In the ’50s, it was Communism that had everyone jumping at shadows; today it’s the Internet.
Malcom X spoke about the power of the media and how it could influence people’s thinking. He pointed out that during World War II American media told us to hate the German’s and love the Russians. After World War II, American media told us to love the German’s (not all were Nazi’s), and hate the Russians. As a student of history I never forgot that, and always respected the power the media can wield.
The Internet is the new hotbed of information. Skilled journalists as well as ‘wanna-bes’ and bloggers freely voice their opinions on the web. And words from both the really mean-spirited, outrageous, and the most excellent, and heartwarming go viral for the world to see.
Careers are made and tarnished via the Internet, especially in Hollywood, and in the political world. Airing another’s dirty laundry is a guaranteed hit–sex tapes; as well as public and private drunkenness is captured on video and displayed on the Internet for the world to see.
English author and journalist, George Orwell, in his classic novel “1984” warned that “Big Brother is watching you.” The novel, released in 1949 is Orwell’s vision of a society, where cameras and computers spy on everyone’s movements for political control.
Today the phrase ‘Big Brother is watching you’ takes on a whole new meaning. Anyone with the ability to write and spell their name, or own a cell phone with video capability can have their say on the Internet for the purpose of good, or evil.
By now you have surely heard about Shirley Sherrod, former United States Department of Agriculture official who was summarily fired from her position, after conservative blogger, Andrew Breitbart, posted an incomplete video clip of her speech on the web. The speech, as presented had racist’s overtones, and as a result she was fired from her position without being able to defend herself or clarify the point she was attempting to make during her speech at a local NAACP event.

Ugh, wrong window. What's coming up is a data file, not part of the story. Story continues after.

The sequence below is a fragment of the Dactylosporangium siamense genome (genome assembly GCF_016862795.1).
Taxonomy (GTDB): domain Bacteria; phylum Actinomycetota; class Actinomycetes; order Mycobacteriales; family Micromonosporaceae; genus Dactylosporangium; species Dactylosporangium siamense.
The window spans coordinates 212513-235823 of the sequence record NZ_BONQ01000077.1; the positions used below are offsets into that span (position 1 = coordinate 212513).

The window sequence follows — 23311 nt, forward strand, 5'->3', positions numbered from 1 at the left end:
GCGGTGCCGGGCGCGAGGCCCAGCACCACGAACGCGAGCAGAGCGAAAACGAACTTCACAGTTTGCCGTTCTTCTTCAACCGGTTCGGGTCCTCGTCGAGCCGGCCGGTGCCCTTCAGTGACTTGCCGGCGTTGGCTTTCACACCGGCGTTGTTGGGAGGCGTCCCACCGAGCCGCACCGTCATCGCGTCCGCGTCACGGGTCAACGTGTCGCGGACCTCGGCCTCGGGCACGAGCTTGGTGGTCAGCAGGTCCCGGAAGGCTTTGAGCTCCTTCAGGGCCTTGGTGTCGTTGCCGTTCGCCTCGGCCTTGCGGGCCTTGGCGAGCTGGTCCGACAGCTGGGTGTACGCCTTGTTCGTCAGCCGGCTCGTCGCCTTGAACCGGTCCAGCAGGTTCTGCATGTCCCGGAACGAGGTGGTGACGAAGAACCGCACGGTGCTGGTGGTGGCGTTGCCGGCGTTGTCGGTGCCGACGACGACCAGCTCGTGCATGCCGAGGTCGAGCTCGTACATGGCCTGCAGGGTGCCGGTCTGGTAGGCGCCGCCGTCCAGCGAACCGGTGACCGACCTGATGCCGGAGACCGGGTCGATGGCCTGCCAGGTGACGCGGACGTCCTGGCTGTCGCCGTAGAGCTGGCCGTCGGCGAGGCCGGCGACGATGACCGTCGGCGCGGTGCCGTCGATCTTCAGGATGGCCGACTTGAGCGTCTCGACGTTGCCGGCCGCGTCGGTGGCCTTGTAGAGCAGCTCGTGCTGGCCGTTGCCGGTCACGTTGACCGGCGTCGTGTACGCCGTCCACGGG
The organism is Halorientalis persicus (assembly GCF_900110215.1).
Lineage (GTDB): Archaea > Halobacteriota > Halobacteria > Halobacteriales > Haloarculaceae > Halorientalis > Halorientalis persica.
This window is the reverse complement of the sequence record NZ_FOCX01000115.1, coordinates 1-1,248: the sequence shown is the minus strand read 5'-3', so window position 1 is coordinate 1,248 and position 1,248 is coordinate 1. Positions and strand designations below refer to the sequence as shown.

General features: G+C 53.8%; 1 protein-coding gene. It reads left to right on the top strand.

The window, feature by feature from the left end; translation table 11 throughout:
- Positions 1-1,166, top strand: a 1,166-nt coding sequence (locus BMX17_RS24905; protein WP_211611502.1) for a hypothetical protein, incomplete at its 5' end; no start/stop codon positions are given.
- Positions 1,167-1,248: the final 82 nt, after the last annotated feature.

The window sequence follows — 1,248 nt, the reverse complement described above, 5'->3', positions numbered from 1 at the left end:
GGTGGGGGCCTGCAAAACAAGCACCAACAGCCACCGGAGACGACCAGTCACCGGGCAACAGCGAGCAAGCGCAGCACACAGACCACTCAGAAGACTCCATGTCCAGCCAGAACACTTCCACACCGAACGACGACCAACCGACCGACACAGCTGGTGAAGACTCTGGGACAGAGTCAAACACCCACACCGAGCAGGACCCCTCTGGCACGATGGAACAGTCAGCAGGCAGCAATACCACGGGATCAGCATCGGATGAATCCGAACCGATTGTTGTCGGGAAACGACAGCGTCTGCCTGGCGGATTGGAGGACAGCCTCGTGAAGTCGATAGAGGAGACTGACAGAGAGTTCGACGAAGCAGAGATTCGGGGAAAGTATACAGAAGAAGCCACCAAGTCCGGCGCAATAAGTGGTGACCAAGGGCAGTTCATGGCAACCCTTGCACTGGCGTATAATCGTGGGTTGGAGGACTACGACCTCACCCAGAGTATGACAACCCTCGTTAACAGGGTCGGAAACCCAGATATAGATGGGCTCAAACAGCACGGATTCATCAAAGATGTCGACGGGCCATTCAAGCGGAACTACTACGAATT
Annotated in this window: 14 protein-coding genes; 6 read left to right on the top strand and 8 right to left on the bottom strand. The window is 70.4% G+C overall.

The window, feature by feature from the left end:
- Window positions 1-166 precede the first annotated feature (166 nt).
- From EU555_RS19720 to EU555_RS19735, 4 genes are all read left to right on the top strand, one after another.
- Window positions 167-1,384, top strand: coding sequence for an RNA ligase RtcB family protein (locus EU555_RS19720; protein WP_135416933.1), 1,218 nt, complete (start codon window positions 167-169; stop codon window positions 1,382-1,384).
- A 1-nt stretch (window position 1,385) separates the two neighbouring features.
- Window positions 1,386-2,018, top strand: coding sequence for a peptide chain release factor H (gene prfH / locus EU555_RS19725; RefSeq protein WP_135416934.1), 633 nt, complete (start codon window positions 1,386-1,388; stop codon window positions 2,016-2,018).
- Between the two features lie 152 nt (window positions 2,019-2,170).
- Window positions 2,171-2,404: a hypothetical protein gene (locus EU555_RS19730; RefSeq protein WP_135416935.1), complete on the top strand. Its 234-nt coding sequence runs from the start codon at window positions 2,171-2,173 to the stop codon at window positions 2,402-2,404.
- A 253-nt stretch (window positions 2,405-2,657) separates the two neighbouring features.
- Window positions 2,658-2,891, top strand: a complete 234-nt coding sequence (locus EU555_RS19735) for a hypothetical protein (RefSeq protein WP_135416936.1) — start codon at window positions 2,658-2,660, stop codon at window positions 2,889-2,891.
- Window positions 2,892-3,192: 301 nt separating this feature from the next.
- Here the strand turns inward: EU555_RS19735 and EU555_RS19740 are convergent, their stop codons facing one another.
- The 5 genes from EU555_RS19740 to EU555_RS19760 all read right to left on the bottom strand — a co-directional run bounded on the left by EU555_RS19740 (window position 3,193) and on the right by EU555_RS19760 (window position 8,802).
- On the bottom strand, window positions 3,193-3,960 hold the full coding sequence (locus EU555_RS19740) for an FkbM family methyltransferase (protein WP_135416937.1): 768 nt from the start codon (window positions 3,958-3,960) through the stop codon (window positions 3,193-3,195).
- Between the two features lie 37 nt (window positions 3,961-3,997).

The ‘fear-factor’ reared its ugly head and without investigation, she was fired. And to make matters worse, the NAACP came out in support of the action. Unfortunately, no one had taken the time to wait to view the entire video before making such a rash decision. FOX was already running the damaging clip on the air.
Of course, in the end, when Sherrod, who calls Albany, Ga. home, received national media attention, with the White farmer and his wife, and even Willie Nelson coming to her rescue.
Administration officials and the NAACP decided to look at the entire video and had to do a lot of apologizing and butt kissing. That’s fear, people.
We’re giving power to the disenfranchised individuals who have an ax to grind. But fortunately for us, we still have journalists who search for the truth, get the facts and often clean up the mess these malcontents create.
The Internet is not evil. It is a source for information that can bring people together from around the world for a common cause. It entertains and gives us a window into the homes and lives of people of all races and creeds. But, we have to use this powerful tool wisely and not take what you read, see or even hear at face value.
I have no doubt that new ‘rumor control’ and video clip policies will be instituted for the current administration. We expect our government to be tougher and more courageous than what was demonstrated. We already know President Barack Obama has some ‘thick’ skin, or he wouldn’t be the first Black president in the history of this country. His people should learn how to handle the pressure; it just comes with the territory, when you’re working for a Black man.
The National NAACP also should have known better. I do hope as a result of this embarrassing incident, their policies will change as well. If you want to see the Sherrod’s clip in its entirety visit the NAACP web site at www.naacp.org.
Gail can be reached at firstname.lastname@example.org.